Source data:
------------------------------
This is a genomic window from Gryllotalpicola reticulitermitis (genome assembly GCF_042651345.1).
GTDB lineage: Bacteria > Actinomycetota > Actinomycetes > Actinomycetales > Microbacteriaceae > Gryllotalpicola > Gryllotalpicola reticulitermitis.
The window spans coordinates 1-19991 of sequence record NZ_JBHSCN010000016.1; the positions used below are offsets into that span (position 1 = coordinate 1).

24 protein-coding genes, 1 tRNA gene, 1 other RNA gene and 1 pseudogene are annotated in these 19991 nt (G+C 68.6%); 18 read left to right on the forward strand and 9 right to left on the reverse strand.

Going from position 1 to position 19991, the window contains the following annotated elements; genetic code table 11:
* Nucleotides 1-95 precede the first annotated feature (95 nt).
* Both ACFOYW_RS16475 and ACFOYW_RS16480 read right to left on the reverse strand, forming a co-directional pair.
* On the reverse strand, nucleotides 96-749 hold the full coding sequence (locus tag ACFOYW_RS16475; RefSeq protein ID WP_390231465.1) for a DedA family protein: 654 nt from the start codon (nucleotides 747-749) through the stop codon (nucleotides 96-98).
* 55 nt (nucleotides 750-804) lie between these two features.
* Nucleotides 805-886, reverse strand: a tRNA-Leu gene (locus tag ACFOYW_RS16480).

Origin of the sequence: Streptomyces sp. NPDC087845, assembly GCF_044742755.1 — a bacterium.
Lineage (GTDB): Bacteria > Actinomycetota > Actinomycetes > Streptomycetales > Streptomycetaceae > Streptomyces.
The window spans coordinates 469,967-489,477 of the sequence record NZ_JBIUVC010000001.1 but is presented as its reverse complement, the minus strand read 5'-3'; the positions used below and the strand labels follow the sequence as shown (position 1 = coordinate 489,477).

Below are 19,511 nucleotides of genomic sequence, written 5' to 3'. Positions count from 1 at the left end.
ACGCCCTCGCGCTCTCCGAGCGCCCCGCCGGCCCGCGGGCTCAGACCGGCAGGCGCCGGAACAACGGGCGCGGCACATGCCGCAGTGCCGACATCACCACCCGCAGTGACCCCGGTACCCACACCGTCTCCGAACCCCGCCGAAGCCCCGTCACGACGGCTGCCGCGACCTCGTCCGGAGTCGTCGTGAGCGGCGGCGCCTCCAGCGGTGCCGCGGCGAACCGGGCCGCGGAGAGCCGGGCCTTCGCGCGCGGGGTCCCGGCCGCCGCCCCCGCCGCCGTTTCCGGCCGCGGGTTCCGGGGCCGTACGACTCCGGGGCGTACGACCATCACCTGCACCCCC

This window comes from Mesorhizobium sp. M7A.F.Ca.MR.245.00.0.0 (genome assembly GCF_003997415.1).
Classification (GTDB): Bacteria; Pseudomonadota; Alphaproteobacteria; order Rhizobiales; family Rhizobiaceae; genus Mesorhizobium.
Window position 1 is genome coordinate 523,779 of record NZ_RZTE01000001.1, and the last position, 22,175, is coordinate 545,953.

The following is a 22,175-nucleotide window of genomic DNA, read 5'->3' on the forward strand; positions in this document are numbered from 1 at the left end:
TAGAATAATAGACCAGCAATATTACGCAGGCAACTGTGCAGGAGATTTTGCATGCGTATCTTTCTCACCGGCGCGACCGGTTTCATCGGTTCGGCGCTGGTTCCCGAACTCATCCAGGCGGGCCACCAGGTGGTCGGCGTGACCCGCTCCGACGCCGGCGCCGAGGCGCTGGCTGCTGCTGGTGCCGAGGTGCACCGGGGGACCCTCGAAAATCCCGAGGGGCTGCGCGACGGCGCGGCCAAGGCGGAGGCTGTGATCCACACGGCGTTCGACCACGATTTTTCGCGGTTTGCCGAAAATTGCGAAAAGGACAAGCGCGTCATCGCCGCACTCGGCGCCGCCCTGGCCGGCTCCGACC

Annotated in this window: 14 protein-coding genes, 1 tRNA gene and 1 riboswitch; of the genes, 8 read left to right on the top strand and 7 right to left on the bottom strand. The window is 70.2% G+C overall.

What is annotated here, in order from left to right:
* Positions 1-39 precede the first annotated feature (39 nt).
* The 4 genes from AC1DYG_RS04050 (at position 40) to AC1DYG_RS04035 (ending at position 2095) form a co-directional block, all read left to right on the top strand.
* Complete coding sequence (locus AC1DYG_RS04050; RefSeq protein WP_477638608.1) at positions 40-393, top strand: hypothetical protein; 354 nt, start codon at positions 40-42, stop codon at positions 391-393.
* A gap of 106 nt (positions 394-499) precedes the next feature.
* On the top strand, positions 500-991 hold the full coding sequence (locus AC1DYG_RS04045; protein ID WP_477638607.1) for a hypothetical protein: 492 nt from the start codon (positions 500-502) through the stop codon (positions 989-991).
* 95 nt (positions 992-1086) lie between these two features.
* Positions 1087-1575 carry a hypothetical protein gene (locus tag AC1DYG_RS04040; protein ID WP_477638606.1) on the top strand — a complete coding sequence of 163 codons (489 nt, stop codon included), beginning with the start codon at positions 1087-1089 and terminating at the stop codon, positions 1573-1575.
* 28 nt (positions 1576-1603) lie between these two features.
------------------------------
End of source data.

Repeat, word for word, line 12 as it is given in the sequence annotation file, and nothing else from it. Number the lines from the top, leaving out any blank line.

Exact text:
Lineage (GTDB): Bacteria > Actinomycetota > Actinomycetes > Streptomycetales > Streptomycetaceae > Streptomyces.